Ald. Jonathan Nieuwsma told a 4th Ward meeting Tuesday night that “the thought of shutting Albany Care down is on our radar.”

The facility, at 901 Maple Ave., is a residential and treatment facility for those with chronic mental illness.

Neighbors have complained for several years about panhandling, vagrancy and crime associated with Albany Care residents.

Nieuwsma told some of those neighbors at the ward meeting that the city is “continuing to build a case” against Albany Care.

He said while mental health facilities such as Albany Care are state licensed and regulated, “as a city we also have a license for long-term care facilities.”

Nieuwsma said the city has never pulled a license in a case like this before.

“It’s not a muscle we’ve ever flexed.”

Nieuwsma said, “If we pull that lever, we want to understand that if we revoke the license, can we force Albany Care out of business?”

Ald. Jonathan Nieuwsma at 4th Ward meeting Tuesday night at Robert Crown Center.

The answer, Nieuwsma noted, is not certain, as state regulations and laws might override any city ordinances in this situation.

He said, “I’m not advocating trying to get it shut down, but we’re looking at it.”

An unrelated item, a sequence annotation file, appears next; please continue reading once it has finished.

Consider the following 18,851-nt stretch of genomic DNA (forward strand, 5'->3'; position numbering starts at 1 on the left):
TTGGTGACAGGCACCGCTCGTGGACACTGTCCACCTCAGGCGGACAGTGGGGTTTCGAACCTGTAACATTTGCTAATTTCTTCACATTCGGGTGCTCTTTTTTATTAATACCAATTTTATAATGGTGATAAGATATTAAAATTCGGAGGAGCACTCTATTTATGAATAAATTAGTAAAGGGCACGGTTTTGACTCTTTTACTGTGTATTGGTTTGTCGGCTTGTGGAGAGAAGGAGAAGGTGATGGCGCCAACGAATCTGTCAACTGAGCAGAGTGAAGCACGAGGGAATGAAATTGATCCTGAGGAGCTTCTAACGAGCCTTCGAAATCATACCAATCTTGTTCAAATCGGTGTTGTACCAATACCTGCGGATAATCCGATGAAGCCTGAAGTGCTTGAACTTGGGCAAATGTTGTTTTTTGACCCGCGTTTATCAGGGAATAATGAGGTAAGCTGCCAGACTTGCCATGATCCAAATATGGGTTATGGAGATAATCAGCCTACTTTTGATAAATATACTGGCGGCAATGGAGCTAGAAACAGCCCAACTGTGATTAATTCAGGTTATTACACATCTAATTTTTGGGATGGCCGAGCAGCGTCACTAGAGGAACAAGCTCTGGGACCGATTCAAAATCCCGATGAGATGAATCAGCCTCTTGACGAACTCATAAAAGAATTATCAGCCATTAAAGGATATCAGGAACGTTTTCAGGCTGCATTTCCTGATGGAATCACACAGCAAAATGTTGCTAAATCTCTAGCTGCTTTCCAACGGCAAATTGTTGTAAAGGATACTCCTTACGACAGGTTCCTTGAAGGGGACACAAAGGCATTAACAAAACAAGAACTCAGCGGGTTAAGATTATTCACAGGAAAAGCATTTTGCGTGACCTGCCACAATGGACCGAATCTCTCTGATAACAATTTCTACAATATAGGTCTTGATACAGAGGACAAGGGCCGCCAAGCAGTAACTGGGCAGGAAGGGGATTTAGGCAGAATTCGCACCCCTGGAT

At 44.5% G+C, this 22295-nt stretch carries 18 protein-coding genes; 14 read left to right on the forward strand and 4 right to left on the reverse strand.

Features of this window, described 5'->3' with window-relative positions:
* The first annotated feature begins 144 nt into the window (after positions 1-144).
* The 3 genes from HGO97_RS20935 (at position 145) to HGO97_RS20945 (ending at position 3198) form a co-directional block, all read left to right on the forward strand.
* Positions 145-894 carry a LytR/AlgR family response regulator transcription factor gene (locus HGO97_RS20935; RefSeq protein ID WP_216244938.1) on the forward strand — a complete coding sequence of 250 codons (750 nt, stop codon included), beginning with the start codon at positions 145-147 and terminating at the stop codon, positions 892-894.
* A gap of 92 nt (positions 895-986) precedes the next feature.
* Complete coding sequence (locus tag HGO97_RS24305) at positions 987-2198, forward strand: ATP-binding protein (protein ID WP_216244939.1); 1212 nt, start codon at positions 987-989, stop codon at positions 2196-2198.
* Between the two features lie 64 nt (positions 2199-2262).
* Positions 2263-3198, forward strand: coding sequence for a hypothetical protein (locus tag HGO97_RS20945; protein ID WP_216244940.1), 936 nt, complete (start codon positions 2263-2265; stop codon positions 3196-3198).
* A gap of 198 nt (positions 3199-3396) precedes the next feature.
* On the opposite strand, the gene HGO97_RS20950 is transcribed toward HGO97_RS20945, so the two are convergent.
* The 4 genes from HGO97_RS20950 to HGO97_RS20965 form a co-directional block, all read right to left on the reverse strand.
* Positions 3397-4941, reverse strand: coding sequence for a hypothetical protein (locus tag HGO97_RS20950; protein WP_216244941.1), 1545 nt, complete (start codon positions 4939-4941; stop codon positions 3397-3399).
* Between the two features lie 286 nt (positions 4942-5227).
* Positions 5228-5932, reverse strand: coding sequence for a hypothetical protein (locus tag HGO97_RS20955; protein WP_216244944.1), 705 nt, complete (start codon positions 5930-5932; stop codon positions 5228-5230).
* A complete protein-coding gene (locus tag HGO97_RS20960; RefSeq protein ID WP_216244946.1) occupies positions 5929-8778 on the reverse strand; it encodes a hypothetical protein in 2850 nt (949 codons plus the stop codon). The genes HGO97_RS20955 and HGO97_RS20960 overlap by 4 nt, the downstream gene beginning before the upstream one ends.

One potential problem, Nieuwsma said, is that “if the place is shut down, where do the people go?”

There are only 23 such mental health rehab facilities in the state, and closing Albany Care could simply lead to more panhandlers on the street.

Nieuwsma said the Illinois Department of Public Health did put Albany Care on restricted status between October of last year and March of this year.

During that time, the number of residents dropped from 375 to 215. But now that the restrictions have been lifted, Nieuwsma said, “the head count is going back up.”

Nieuwsma did say the new Albany Care director has indicated the facility will not fill to its maximum capacity of 417 residents.

He added that even if Evanston does have the power to close Albany Care, the facility could tie that up in court with an appeal.

A better solution, Nieuwsma suggested, is to figure out “what can we do to encourage improvement short of pulling the plug.”

Albany Care is in the same ward as the Margarita Inn, which saw some neighborhood opposition as the former hotel was turned into a permanent homeless shelter.

However, Nieuwsma said, “the Margarita Inn will fade into the background of our community and no no one will know it’s there. Albany Care is a much more serious problem that will be around for years.”

Jeff Hirsh joined the Evanston Now reporting team in 2020 after a 40-year award-winning career as a broadcast journalist in Cincinnati, Ohio.

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